Shruti Iyer on feminism, friendship, and sisterhood as alien-adaptation.
With the right papers, you can be a legal alien. This is a precarious comfort. You learn to cling to the legality of your existence. With every muscle in your thighs pushing you to run after the men who have just snatched your bag with your passport in it. Tears escaping your eyes, all the exposed burning air in your lungs when you finally have it back. This is the part of the story that you don’t tell: after you recovered that little black book, you shook for days. Non-residency is a fragile thing. There are less than ten people in this world that you would have run like that for.
Even the word alien feels absurd on the tongue: it calls upon that gray, raindrop-shaped emoji with the large eyes. (Not unlike London: also gray, also rainy, sometimes the uncomfortable sensation that someone is watching.) For the first year, I become an alien deeply averse to the rain and wind. I remember little of those months except entire weeks lost to sleep. All the times I stood in the harsh light of the supermarket, coming home with ingredients I didn’t know what to do with. And once, feet frozen in the carpark, as I watched entire crates of expired milk put in a garbage truck.
I convince myself that my moods must be seasonal, a strange symptom of this trans-oceanic unmooring. I pay very close attention to daily variation in the weather. (I wonder if the first Indians to come here suffered in the bleak English winters too.) This obsession with recordable, observable meteorological phenomena helps to localize, externalize causation, give a name to something. Seasonal Affective Disorder comes with it, the neat acronym: S.A.D. It becomes easier to talk about. “I think my S.A.D. –” I start to say, on numerous occasions feeling as though I were an adult avoiding the word sad around a particularly sensitive child. (This is not far from the truth.) The name gifts a series of intangible sensations a bounded way to occupy rooms and bodies. The weather gifts me release from culpability. It’s the rain, it’s not me. It’s the rain. When somebody asks how London is, I respond flatly: gray. A thousand alien emojis rising off the skin, falling from the skies to make circles in shallow puddles.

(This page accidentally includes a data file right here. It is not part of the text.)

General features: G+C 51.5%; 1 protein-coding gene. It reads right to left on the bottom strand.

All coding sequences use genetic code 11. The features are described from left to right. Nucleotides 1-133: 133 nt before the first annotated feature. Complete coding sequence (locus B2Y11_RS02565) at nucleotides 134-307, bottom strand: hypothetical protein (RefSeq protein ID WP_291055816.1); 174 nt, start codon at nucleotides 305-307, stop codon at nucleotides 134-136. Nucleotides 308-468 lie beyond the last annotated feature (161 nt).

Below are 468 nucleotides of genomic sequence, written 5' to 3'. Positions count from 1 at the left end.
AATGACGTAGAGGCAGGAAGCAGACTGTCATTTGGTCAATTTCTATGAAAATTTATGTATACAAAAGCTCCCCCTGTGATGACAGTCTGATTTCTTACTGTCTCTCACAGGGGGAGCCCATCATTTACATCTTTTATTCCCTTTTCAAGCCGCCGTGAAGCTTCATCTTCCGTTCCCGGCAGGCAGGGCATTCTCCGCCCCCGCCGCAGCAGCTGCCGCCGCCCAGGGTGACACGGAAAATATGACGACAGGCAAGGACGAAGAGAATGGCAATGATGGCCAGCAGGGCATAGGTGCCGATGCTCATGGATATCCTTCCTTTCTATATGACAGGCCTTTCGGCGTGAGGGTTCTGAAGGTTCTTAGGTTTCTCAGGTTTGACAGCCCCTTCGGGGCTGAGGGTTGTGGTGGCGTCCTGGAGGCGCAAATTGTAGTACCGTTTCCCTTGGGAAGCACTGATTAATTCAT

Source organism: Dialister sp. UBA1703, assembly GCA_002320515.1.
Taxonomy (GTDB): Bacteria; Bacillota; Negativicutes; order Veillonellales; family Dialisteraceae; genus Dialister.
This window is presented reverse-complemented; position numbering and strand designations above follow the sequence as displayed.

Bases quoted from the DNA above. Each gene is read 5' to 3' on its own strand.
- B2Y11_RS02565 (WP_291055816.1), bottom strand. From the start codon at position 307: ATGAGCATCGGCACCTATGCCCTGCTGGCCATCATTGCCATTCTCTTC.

Migration meant a geographical deracination that was totalizing. An ache for sun. For rain that had feeling. Greenish water that clogged all the drains, sweeping dirty plastic and rocking empty bottles through the front gate. The drizzle of this country felt insipid, listless, tired.
But going home, going there also disoriented, alienated. Being away allowed me to forget. I forget: that plugs don’t have tiny switches next to them in India. I forget: the hum of ceiling fans. I forget: that it is not common practice to thank everyone constantly, a steady stream of “thank-you”s and “sorry”s dribbling from the mouth. (This marks me out as foreign more than anything else.) I forget: how effortlessly I once wore my privilege, barely able to notice it. (Now, sometimes I catch glimpses of it, like the sound of a cloak swishing out of a room; or I notice chafe marks if I contort my neck to look for them.) I forget: and then I spend a few weeks remembering. I forget: that it is difficult to write these things without feeling like you are betraying someone, somewhere. Possibly your former self.
I return to London. My entire body straining against the aluminium of the aircraft, trying to get here sooner than the ten hours. For the first few weeks I am back, I find myself taking long walks at night: so fast that I imagine my thighs will turn black, fall off. I walk with the dizzying, frantic confusion of an insect that finds itself in a house and is looking for the window out. I am so relieved to be able to walk at night. I Google Map every patch of green in the city, determined to visit them all.
I stand in the kitchen, watching the flowers already falling off the plants in the autumnal crunch. (In the spring, I obsess over taking pictures of all the flowers. This is how you moor yourself to a place, to people: in the documenting of details that nobody else finds marvelous. You take pictures of his face upside down, laughing at how his nostrils from that angle look like an alien’s eyes. You notice that flowers growing three streets away from you are the same flowers that grow opposite your house back home. Everything is a sign.)